Michelle Rios, President of Blue Tiger Leadership, LLC, Top 10 Admired Leaders of 2023

Vafa Akhavan
Chief Executive Officer
World Pediatric Project

Michelle Rios, President of Blue Tiger Leadership, LLC

“Heal a Child. Change the world.”

Not all leaders have a remarkable identity to exhibit. We believe that asking top executives strategic questions is a potent way to get insights, create relationships, progress the careers of those who need motivation, and gain their focus while building their businesses. We wanted to learn how Vafa Akhavan demonstrates his significance as Chief Executive Officer of “World Pediatric Project", or WPP.

World Pediatric Project is a 23-year-old non-profit organization that is a global leaders in tertiary pediatric care. It is present in 11 countries, focused in the Caribbean and Latin American regions and expanding. It provides direct surgical care, removes barriers to access for children, and builds capacity for sustainable transformation of tertiary pediatric health systems.


Vafa has travelled a long and diversified journey to be where he is. He has worked in more than 6 industries and 15 countries. He also worked with great leaders, great partners, mentors and great teams. He often refers to “a journey of learning” that resulted in where he is today.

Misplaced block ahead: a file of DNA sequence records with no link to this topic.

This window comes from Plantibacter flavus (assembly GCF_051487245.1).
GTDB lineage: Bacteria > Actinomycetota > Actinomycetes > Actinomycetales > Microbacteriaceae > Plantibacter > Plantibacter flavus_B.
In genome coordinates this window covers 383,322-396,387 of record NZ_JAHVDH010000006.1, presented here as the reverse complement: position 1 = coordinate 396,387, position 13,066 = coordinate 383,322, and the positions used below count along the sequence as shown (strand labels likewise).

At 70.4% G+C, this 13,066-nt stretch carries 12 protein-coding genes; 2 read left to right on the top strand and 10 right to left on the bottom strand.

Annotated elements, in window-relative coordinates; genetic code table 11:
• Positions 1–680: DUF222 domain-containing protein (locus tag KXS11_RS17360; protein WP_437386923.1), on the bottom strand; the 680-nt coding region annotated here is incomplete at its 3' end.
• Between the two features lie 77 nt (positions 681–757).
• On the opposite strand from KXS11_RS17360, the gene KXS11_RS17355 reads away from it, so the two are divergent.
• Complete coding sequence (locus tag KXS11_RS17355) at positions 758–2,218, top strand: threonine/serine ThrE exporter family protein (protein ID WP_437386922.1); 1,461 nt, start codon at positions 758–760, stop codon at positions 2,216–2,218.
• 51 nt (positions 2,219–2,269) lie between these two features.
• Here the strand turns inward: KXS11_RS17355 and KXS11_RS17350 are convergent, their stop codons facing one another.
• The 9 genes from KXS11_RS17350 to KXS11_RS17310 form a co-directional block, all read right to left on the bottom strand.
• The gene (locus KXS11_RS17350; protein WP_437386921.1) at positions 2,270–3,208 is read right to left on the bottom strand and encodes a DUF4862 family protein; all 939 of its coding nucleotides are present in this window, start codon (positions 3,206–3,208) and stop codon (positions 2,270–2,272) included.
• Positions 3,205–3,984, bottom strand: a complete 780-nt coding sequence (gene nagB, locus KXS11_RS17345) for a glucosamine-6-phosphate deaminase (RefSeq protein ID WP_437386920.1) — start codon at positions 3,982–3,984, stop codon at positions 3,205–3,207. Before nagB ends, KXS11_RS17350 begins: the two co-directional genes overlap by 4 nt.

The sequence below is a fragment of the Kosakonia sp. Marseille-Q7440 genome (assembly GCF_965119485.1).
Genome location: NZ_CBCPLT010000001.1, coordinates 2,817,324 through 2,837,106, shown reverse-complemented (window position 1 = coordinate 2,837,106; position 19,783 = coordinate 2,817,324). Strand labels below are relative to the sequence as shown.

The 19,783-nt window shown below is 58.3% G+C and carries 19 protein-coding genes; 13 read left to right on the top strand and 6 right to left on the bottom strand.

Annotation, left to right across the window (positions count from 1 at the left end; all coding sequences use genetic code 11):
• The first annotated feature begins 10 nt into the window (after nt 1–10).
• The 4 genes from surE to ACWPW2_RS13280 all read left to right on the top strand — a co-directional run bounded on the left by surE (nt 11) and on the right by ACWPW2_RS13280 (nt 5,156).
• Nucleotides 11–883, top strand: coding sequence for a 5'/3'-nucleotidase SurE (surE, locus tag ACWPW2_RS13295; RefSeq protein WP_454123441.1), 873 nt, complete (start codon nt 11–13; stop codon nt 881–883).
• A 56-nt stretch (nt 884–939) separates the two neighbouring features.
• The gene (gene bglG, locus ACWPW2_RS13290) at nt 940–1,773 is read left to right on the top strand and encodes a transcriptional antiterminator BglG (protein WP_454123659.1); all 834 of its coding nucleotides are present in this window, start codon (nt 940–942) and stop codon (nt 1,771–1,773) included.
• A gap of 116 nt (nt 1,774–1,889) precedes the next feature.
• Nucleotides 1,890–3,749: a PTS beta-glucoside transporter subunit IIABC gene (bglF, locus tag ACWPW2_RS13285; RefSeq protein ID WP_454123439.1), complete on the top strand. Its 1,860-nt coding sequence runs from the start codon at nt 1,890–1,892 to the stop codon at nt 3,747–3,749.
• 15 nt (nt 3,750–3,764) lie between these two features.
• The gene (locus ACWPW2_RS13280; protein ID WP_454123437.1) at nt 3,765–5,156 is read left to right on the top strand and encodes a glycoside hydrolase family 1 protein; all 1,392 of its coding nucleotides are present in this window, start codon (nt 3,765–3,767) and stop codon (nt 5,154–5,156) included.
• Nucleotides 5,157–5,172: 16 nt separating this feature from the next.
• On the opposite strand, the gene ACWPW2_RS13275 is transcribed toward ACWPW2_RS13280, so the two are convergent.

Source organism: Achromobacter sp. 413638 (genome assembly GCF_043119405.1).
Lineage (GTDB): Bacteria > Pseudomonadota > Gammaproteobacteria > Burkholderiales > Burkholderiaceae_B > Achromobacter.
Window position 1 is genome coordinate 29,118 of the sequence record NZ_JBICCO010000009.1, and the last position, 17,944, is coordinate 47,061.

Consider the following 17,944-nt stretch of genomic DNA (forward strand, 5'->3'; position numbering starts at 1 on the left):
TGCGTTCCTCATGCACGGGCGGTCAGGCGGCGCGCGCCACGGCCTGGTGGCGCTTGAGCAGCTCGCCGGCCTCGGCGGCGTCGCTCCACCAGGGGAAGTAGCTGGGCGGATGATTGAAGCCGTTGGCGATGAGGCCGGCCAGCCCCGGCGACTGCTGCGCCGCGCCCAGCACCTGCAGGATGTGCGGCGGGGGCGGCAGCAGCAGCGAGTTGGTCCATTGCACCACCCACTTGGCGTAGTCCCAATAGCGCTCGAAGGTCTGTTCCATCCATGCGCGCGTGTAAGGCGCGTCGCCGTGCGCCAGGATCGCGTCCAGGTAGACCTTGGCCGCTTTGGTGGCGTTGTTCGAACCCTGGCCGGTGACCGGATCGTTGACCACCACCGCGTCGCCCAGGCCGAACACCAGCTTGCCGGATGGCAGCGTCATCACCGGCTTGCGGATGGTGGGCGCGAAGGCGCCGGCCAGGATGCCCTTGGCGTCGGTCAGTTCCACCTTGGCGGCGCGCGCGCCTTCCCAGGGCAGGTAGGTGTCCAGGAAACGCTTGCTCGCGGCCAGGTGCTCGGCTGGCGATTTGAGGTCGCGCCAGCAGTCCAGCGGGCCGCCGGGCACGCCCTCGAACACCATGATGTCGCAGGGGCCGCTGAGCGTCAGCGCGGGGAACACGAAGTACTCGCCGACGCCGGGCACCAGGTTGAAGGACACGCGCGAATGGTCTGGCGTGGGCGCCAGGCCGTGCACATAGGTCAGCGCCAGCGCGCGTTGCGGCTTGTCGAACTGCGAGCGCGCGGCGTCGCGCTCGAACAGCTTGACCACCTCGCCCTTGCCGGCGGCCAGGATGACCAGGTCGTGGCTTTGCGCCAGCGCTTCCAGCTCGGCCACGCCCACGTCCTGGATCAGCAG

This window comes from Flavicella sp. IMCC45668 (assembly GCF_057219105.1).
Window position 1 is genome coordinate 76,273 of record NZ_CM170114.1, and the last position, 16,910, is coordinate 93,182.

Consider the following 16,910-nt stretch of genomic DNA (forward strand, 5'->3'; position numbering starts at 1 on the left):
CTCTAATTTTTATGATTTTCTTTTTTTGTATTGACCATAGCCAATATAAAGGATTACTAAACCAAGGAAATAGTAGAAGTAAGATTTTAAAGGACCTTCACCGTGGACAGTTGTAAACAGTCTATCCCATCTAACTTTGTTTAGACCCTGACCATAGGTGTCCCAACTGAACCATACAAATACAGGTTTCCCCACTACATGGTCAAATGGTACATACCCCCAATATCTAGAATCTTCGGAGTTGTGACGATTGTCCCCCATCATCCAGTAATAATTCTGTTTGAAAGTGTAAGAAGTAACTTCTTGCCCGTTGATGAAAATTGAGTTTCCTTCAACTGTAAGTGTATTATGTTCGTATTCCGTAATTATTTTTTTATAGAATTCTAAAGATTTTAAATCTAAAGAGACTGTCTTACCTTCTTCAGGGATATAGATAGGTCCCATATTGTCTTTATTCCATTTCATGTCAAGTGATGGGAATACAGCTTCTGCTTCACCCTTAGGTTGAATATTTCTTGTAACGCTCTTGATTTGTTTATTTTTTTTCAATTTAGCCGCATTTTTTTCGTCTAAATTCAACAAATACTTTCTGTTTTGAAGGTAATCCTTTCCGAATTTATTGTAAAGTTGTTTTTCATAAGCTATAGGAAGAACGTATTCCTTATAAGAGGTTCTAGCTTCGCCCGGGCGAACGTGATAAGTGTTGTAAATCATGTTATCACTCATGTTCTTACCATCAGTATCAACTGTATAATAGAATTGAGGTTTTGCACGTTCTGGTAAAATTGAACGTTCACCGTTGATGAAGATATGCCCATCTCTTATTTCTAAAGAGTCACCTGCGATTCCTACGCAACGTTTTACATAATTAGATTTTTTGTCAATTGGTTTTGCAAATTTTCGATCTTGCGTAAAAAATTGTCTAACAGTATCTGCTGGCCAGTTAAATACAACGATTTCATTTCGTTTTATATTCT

The leader that would stand out most is Harry Sachinis. He was CEO at Business Information Group, a segment of McGraw Hill. Vafa moved to work with Harry after McGraw Hill acquired J.D. Power where Vafa served.

“I really wanted to work with him. I didn’t see any ego, any hierarchy. Constant encouragement, challenging me to be better, always the environment for frank and honest discourse. He just wanted the best.”

Tom Bond has been the longest business partner that Vafa has had. “We’ve been working together for more than 20 years. We are very different people, but at the core we share a common set of values. There’s great synergy in competencies and capabilities. We have a great deal of respect for each other, particularly for the other’s expertise. There is no ego and most important of all it’s all built on trust earned and lived over time.”